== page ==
We’re Official!


Our residency cards

After a year of frustration, gathering documents, and bureaucratic nightmares in the USA, we are finally legal residents of Nicaragua. We went to the Office of Immigration in Managua on Monday and picked up our cedulas.

Actually, the process was easier in Nicaragua, than in the USA. Once we submitted all of the paperwork, it was only a matter of waiting, waiting, and more waiting. We paid 5,900 codobas each for our cedulas at one window, had our pictures taken in another small cubicle, and they delivered our cedulas to another window.

Our cedulas are good for five years. By the time we are ready to renew, they will probably change the rules again. Was it worth the hassles? For us, yes because we own property in Nicaragua. It gives us a little more security and just makes the process of living in Nicaragua a little easier. We are no longer perpetual tourists. 🙂

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16 thoughts on “We’re Official!

  1. 1st of all, congratulations ! Can you tell us what were the U.S. hurdles you speak of ? Did you have to give up U.S. citizenship ? Are you getting SS ?

    • Jim,

      The hardest part was trying to figure out how to get our documents certified and authenticated by the State Department in the U.S. Once I figured that out, after many trials and errors…the rest was easy. Check out my two other posts: In Search of the Golden Tickets I tried to explain the entire process, step by step.
      We will never give up our U.S. citizenship. We are only legal residents in Nicaragua. What that means is that we don’t have to cross the border into Costa Rica to renew our visas every 90 days. We want to be legal in every aspect of living in Nicaragua, and now that we have our retirement residency, called Pensionado Visas, we feel much better. It is getting more difficult to be a perpetual tourist in Nicaragua. I know some expats who have lived here for 6 years, and they still cross the border every 90 days to have their passports stamped. But, recently, they were told that the next time they cross the border, they have to bring proof that they are trying to get legal residency in Nicaragua or they won’t stamp their passports.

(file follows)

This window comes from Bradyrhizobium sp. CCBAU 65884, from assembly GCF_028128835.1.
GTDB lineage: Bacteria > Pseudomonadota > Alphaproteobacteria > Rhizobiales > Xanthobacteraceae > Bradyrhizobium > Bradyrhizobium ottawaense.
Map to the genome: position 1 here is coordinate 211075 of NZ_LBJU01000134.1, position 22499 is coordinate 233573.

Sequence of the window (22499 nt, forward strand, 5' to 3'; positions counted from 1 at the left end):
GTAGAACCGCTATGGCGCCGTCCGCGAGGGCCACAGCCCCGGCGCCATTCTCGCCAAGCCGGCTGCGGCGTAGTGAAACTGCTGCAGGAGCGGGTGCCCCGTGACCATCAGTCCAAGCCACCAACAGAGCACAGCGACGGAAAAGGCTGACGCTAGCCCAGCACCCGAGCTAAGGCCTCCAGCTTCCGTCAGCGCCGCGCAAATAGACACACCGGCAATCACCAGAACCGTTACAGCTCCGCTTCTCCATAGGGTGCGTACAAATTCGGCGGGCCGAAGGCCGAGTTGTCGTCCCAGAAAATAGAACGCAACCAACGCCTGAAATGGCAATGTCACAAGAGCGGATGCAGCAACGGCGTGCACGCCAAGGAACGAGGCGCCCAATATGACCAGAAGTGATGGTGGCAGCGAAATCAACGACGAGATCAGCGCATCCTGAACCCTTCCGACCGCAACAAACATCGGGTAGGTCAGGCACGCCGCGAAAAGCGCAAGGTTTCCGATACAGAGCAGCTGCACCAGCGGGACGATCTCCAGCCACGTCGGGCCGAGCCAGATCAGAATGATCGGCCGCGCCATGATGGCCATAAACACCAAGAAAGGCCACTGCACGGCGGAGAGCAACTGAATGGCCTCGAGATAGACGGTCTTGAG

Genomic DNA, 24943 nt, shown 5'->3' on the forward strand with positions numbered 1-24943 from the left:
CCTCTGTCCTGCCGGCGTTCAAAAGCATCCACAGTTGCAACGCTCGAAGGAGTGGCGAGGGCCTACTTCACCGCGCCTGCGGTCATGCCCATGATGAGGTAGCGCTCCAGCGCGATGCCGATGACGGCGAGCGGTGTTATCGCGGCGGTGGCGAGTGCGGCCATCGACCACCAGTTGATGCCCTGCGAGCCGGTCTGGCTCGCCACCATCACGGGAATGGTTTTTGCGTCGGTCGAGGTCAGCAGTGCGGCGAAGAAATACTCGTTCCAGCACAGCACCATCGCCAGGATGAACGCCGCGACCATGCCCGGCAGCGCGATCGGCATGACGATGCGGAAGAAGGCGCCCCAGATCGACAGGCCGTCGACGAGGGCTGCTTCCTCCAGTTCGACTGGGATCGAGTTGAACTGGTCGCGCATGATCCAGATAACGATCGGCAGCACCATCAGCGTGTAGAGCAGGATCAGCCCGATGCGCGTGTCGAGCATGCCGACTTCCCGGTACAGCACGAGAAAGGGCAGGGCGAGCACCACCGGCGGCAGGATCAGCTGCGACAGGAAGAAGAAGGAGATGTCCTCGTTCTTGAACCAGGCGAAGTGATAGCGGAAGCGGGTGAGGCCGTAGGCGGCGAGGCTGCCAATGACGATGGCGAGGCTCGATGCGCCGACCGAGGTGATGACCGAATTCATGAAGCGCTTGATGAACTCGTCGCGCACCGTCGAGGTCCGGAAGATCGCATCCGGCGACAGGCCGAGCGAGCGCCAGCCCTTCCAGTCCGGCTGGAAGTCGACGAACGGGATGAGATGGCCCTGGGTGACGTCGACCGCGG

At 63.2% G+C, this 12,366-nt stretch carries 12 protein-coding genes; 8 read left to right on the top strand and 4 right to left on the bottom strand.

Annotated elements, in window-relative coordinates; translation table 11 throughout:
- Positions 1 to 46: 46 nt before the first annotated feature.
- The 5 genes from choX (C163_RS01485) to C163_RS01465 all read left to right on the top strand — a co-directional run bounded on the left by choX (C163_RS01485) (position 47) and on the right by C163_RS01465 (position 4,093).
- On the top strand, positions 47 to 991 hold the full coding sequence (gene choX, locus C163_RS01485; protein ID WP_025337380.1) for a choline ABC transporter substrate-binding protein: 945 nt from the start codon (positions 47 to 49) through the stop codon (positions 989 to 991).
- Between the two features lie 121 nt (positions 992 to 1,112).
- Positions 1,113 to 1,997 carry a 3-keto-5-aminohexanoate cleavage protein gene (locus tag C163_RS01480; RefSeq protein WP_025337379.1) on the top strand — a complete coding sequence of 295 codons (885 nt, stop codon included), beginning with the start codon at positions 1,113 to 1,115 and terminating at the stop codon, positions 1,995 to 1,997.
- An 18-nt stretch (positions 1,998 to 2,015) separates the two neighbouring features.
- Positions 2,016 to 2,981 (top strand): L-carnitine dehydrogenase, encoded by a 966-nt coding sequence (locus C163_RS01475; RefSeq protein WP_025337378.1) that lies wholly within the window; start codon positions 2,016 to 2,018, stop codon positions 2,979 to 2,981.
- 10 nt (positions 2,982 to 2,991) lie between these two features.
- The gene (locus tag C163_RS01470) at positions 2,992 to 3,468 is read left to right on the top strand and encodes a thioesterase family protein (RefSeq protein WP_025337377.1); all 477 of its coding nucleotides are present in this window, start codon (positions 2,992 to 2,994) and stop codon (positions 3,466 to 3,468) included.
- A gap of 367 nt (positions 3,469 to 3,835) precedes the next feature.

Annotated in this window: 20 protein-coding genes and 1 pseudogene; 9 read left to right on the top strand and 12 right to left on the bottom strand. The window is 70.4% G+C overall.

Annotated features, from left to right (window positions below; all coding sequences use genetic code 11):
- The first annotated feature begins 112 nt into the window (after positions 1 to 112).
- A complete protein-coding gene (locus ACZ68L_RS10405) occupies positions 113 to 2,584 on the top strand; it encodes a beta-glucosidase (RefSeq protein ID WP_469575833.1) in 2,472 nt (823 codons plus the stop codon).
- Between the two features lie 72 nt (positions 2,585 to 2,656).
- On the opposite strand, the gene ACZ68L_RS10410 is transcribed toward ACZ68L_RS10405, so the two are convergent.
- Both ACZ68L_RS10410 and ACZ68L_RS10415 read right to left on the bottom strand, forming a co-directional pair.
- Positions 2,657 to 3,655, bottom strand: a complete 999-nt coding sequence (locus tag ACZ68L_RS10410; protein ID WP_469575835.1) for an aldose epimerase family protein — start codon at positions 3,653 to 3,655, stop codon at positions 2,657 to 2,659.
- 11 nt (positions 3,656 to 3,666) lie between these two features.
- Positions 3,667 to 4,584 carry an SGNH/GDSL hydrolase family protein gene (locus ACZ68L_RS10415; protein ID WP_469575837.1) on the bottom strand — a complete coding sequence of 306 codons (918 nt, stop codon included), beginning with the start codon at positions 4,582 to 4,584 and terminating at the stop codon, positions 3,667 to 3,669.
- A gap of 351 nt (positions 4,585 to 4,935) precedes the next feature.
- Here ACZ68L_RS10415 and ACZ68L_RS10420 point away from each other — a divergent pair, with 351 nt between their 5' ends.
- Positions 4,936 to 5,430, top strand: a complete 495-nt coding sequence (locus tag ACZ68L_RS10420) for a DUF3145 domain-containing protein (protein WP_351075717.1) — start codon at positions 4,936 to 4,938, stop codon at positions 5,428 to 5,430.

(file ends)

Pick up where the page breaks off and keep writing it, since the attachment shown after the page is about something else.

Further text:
Neither my husband or I are old enough to collect SS…but very soon! We live on our tiny teaching pensions and they stretch a long way, here. Next year, I can apply for SS and I’ll just have my SS direct-deposited in our bank in the states. Then, we can use our ATM cards to get money out of our bank. It’s the simplest way to get our money and with the exchange rate, we even make money when we exchange from dollars to cordobas. I hope this helps.

    • Thanks Rod. Some of our expat friends, who have lived on Ometepe Island for 6 years, crossed the border last week to renew their visas. They were told that next time, they have to show proof of their attempts to get residency. I think the border crossings are getting more difficult. I’m so glad we have our cedulas, now.

    • Darrell, we can continue to use our US license. We had a difficult time registering our motorcycle without a cedula, but after 3 attempts the police officer must have felt sorry for us and registered our bike for a year instead of 3 mo. which is the usual time. It will be so much easier next time with our cedulas.

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